Romeo Must Die
|Romeo Must Die|
Theatrical release poster
|Directed by||Andrzej Bartkowiak|
|Story by||Mitchell Kapner|
|Edited by||Derek G. Brechin|
|Distributed by||Warner Bros. Pictures|
|Box office||$91 million|
Romeo Must Die is a 2000 American action film directed by Andrzej Bartkowiak in his directorial debut, and also fight choreography by Corey Yuen, and starring Jet Li and Aaliyah. The film was released in the United States on March 22, 2000. In the film, a Chinese former police officer travels to the United States in order to avenge his brother's death. He also falls in love with a rival mobster's beautiful daughter and they are struggling together against both the Chinese and the American mobs. It is considered Jet Li's breakout role in the English speaking American film industry.
The film's plot is loosely related to William Shakespeare's Romeo and Juliet, but the feuding families are respectively African-American and Chinese. The film's setting is Oakland, California, but other than a few establishing shots, film production was entirely in Vancouver, British Columbia. The film contains the acting debut of R&B singer Aaliyah and would be the only film of hers to be released during her lifetime. Romeo Must Die was released on March 22, 2000. The film grossed $91 million against a production budget of $25 million.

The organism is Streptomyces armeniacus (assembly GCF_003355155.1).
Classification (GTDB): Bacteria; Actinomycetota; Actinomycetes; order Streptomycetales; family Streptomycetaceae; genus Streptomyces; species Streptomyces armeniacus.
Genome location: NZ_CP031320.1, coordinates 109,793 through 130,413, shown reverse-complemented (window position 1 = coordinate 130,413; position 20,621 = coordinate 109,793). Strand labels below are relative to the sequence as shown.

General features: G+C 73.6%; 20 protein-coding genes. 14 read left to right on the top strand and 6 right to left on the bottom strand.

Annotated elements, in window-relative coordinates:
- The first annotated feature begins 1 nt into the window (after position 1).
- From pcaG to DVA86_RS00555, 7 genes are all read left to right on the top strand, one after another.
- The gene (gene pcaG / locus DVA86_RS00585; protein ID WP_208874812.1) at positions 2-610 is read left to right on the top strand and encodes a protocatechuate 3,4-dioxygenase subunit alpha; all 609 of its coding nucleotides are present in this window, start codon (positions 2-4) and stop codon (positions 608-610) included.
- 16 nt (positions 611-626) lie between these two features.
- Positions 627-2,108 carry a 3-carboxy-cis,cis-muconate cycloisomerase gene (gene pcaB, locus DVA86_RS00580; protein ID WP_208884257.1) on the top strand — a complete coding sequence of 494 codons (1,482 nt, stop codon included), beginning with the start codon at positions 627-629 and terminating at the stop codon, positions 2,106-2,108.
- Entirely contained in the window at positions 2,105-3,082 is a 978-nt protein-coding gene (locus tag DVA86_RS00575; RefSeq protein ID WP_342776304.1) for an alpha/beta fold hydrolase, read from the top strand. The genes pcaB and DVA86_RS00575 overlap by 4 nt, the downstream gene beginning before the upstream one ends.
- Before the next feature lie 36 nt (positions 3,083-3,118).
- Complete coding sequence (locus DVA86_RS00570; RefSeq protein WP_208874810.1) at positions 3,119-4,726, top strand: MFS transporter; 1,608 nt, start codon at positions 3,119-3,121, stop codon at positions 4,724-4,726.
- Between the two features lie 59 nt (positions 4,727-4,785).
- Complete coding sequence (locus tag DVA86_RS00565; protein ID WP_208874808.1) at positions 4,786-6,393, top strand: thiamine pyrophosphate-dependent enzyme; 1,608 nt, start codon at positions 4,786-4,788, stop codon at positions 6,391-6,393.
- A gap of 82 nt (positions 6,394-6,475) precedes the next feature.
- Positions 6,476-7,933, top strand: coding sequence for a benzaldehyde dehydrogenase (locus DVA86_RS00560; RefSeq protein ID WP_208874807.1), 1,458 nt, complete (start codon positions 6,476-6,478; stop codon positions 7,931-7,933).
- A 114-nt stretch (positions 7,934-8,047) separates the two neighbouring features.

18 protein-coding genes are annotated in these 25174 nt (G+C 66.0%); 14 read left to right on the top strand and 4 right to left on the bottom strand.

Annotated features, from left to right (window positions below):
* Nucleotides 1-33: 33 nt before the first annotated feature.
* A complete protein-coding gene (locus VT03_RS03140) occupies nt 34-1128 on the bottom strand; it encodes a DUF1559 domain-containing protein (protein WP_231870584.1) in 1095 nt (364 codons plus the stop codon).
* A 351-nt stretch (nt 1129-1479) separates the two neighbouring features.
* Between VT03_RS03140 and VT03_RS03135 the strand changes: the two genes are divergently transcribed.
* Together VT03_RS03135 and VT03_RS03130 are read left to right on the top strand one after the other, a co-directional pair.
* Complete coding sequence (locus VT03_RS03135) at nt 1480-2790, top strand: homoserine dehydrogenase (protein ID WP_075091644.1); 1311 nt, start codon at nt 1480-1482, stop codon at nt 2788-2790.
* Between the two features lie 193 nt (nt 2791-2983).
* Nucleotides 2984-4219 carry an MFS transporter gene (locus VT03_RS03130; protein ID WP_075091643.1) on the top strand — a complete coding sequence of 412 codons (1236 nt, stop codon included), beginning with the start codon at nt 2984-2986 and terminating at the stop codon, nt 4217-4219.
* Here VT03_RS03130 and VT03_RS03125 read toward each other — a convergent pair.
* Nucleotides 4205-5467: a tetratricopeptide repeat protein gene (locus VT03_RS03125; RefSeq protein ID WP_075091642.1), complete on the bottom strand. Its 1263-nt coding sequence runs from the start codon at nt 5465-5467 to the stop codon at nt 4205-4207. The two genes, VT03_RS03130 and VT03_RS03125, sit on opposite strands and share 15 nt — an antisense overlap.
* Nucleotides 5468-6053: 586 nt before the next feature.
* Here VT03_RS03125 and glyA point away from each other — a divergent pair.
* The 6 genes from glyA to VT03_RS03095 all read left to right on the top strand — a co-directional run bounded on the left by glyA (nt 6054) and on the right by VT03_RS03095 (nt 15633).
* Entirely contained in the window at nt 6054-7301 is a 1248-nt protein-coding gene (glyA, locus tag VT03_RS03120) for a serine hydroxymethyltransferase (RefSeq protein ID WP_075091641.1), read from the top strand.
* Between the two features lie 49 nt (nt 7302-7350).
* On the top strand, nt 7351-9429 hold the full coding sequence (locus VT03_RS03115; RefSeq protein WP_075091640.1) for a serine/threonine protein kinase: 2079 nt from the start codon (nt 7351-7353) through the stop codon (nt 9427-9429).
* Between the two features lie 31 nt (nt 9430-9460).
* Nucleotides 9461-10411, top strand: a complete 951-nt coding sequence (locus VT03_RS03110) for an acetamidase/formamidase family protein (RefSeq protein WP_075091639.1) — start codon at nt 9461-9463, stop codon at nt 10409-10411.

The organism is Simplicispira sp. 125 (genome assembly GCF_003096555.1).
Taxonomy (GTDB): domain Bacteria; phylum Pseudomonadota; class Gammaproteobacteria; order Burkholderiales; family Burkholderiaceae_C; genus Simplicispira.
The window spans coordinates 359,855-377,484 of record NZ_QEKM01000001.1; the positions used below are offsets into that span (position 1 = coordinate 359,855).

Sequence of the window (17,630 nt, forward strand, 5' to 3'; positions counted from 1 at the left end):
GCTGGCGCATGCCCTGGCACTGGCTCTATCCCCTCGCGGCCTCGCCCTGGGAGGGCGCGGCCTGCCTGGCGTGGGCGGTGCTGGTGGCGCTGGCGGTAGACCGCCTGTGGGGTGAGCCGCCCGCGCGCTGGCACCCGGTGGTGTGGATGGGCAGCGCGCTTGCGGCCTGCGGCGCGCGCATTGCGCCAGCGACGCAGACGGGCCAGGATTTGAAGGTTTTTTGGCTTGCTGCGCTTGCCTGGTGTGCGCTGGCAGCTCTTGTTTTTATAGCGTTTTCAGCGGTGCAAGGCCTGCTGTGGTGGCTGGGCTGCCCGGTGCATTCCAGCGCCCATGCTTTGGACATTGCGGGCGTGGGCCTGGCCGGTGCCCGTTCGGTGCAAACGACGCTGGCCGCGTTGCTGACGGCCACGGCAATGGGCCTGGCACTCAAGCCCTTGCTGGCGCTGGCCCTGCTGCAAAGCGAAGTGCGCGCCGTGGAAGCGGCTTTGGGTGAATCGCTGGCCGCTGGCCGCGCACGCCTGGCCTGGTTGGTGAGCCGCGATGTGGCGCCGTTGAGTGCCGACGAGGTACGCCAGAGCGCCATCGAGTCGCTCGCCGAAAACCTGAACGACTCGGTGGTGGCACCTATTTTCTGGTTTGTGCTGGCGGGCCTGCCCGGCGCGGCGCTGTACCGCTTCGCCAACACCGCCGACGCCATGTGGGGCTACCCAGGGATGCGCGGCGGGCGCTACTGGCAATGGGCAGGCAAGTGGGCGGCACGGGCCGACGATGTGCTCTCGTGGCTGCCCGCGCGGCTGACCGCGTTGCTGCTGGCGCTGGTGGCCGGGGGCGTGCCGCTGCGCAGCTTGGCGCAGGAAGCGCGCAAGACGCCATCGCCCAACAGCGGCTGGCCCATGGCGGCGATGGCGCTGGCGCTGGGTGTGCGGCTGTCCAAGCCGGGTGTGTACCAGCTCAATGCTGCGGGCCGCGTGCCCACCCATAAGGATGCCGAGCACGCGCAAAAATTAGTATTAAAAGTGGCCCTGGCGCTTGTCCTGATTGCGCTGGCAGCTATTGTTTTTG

Po Sing (Jon Kit Lee) is waiting for someone in a nightclub in a predominantly Black neighborhood when a group of angry patrons try to start a fight with him. His father's right-hand man Kai (Russell Wong) and his henchmen pull Po out and, after a brief fight with the bouncers, are ejected by Silk (DMX), the club's owner, before the meeting can take place. The next day, Po is found murdered. Word of Po's death reaches his older brother, Han (Jet Li), a former police officer who is imprisoned in Hong Kong. Han promptly escapes from the prison to investigate.
Isaak O’Day (Delroy Lindo), a Black real estate developer and gang leader, is engaged in a joint business venture with Po's father, Ch’u Sing (Henry O), a Chinese crime boss who heads a collective of Chinese crime lords. The two have been acquiring properties along the Oakland waterfront to sell them to Vincent Roth (Edoardo Ballerini), a businessman who plans to buy a new NFL franchise and build a stadium on the waterfront. Despite Ch'u's assurances that the deal is still in place, Isaak fears retribution and has his chief lieutenant Mac (Isaiah Washington) place security details on both of his children.
Making his way to Oakland, Han learns that his brother called Isaak's daughter Trish's (Aaliyah) record store the day before he was killed. Han assumes the identity of a cab driver and delivery man named Akbar (Manoj Sood). After a chance encounter, Han befriends Trish by helping her ditch her assigned security, Maurice (Anthony Anderson), and Trish deduces that Po was actually calling her brother, Colin (DB Woodside).
At his brother's funeral, Han confronts his estranged father, blaming him for failing to keep his promise to protect Po after Han had helped them both flee to America to escape the Chinese authorities. Kai informs Han that the waterfront properties are divided between Black and Chinese businesses, and Po was a casualty of racial tensions that have recently escalated into a gang war. Meanwhile, Colin tells his father that Po's aborted meeting was to discuss information Po had that could end the gang war. Isaak explains that the deal with Roth will get their family out of the crime business for good, but warns Colin to be cautious. That night, someone kills Colin and his girlfriend by throwing them out of his high rise apartment.